What SASS Variables can do vs. What CSS native Variables can do
SASS variables give us a lot of flexibility and repeatability and were the first on the scene to begin to give front-end developers a modern syntax for keeping our code more DRY. Now that CSS Variables are on the scene — also referred to as CSS Custom Properties — we have new powers with this native implementation.
Both of them define variables in the global scope:
We can also define variables in a local scope:
But there is an important difference here. In SASS, you can redefine a variable inside another declaration, but it will only maintain that value until the declaration is closed. The global value will be applied again after that:
With CSS variables we can scope “element-relative” values, but here, the same variable will maintain that value whenever it is inside that element. This means that the variable can mean different things based on its context:
Further, CSS Variables cascade
Its a little bit of a mind-bender, but this starts to make sense if you already understand the “Cascade” in Cascading Style Sheets.
Math with Variables
Math can be done with the
calc() css function. With CSS variables, the output is messier because SASS renders the value of the math and removes it from the source code. For CSS Variables, on the source code, a reader will still see the math.
By Their Powers Combined
One can put these ideas together, though, and create a viewport-size-dependent set of font-sizes with much less code to achieve “Fluid Typography”.
Element scoping and CSS calc() together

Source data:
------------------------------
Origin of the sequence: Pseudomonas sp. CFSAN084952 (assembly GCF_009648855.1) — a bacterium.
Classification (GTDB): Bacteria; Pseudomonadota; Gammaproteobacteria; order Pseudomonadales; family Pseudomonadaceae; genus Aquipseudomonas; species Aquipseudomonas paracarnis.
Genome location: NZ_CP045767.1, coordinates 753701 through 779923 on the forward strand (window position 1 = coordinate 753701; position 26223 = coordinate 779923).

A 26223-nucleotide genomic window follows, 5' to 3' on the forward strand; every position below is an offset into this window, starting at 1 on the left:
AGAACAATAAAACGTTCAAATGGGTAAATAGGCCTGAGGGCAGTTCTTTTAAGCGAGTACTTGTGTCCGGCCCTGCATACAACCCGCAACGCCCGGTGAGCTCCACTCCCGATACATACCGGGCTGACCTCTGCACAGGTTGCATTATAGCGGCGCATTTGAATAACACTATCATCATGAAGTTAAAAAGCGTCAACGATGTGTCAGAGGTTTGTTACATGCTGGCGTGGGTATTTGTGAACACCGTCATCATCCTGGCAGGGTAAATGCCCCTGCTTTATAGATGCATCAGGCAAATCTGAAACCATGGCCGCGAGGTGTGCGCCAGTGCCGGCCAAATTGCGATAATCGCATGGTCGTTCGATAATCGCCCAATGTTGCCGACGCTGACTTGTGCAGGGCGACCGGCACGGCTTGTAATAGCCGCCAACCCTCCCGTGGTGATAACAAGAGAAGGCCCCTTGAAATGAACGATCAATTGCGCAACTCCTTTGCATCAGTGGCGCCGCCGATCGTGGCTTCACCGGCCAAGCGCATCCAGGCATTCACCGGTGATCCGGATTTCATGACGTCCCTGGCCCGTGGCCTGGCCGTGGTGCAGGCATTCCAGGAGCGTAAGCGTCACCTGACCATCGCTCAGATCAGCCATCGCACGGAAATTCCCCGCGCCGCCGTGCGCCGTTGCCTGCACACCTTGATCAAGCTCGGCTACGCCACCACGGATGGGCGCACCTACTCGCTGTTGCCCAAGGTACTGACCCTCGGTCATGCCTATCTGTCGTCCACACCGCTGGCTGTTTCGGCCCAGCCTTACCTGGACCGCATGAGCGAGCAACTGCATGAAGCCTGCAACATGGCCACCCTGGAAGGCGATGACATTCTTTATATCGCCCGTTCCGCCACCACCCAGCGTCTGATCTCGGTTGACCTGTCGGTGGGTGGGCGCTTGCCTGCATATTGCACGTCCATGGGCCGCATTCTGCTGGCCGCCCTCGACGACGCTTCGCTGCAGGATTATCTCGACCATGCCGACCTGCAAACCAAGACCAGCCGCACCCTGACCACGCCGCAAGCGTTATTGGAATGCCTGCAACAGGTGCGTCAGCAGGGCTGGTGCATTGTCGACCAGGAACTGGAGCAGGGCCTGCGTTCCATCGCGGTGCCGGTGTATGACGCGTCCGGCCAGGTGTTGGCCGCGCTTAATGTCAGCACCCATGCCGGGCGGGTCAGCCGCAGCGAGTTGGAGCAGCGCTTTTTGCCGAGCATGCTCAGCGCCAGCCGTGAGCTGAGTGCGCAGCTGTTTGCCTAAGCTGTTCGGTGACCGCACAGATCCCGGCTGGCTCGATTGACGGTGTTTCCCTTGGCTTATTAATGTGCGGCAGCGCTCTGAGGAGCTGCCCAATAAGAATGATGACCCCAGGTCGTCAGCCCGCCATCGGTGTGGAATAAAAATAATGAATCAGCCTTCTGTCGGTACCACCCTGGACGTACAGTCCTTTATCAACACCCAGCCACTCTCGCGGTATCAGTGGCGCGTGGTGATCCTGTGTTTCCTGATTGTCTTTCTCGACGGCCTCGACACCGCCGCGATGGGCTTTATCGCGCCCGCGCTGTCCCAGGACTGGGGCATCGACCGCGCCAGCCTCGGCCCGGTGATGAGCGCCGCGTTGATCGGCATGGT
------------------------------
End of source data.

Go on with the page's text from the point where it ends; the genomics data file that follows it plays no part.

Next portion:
The way the CSS works above is like magic — after a lengthy set of
:root declarations, the one line that follows basically sets the same calculations on three different elements and will result in three different sets of measurements within the one declaration.
Other reasons to use CSS variables:
- They can be changed via JS: CSS variables make dynamic themeing pretty easy. Have JS change the value of a few CSS variables and you have a user-generated theme.
- They support fallback values: The syntax of an inline fallback is
var(--custom-variable, fallback)as in
color: var(--text-color__default, #444);. It is not used to support old browsers, but rather it provides a fallback value in case the original value has not been defined.
Reasons not to use them quite yet:
- No support in IE 11 or Edge < 15: A fallback solution almost renders CSS variables useless. It means you have to declare a normal value as the fallback, i.e.
background-color: red; background-color: var(--bg-color).
:rootdeclaration is a way to declare values for CSS Variables that are global in scope. It is defined in the CSS Selectors Level 3 spec as a “structural pseudo-class”. ↩